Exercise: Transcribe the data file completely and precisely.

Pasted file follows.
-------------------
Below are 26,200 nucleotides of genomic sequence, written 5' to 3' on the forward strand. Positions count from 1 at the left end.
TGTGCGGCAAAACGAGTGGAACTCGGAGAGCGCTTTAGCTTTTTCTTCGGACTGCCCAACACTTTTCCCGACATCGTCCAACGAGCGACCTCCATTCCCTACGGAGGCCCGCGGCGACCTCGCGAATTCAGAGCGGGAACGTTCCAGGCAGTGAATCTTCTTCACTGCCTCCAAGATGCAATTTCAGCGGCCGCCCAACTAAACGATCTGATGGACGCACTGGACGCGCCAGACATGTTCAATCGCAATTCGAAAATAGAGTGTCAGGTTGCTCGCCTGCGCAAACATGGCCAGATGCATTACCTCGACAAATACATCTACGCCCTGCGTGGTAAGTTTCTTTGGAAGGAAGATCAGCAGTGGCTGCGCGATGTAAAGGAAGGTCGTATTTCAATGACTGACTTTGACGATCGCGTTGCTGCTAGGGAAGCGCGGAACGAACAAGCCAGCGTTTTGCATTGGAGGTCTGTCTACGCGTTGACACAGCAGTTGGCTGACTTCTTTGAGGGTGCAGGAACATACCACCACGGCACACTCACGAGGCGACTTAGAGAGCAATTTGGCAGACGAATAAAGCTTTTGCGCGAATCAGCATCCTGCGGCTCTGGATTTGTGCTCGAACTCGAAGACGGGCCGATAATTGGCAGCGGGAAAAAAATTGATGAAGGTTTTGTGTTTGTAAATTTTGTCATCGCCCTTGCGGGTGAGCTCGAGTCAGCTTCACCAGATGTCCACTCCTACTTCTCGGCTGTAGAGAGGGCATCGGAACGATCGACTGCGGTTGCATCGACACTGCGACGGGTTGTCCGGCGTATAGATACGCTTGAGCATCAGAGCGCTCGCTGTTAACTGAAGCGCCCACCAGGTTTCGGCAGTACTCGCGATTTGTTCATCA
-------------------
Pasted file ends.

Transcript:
Below are 26,200 nucleotides of genomic sequence, written 5' to 3' on the forward strand. Positions count from 1 at the left end.
TGTGCGGCAAAACGAGTGGAACTCGGAGAGCGCTTTAGCTTTTTCTTCGGACTGCCCAACACTTTTCCCGACATCGTCCAACGAGCGACCTCCATTCCCTACGGAGGCCCGCGGCGACCTCGCGAATTCAGAGCGGGAACGTTCCAGGCAGTGAATCTTCTTCACTGCCTCCAAGATGCAATTTCAGCGGCCGCCCAACTAAACGATCTGATGGACGCACTGGACGCGCCAGACATGTTCAATCGCAATTCGAAAATAGAGTGTCAGGTTGCTCGCCTGCGCAAACATGGCCAGATGCATTACCTCGACAAATACATCTACGCCCTGCGTGGTAAGTTTCTTTGGAAGGAAGATCAGCAGTGGCTGCGCGATGTAAAGGAAGGTCGTATTTCAATGACTGACTTTGACGATCGCGTTGCTGCTAGGGAAGCGCGGAACGAACAAGCCAGCGTTTTGCATTGGAGGTCTGTCTACGCGTTGACACAGCAGTTGGCTGACTTCTTTGAGGGTGCAGGAACATACCACCACGGCACACTCACGAGGCGACTTAGAGAGCAATTTGGCAGACGAATAAAGCTTTTGCGCGAATCAGCATCCTGCGGCTCTGGATTTGTGCTCGAACTCGAAGACGGGCCGATAATTGGCAGCGGGAAAAAAATTGATGAAGGTTTTGTGTTTGTAAATTTTGTCATCGCCCTTGCGGGTGAGCTCGAGTCAGCTTCACCAGATGTCCACTCCTACTTCTCGGCTGTAGAGAGGGCATCGGAACGATCGACTGCGGTTGCATCGACACTGCGACGGGTTGTCCGGCGTATAGATACGCTTGAGCATCAGAGCGCTCGCTGTTAACTGAAGCGCCCACCAGGTTTCGGCAGTACTCGCGATTTGTTCATCA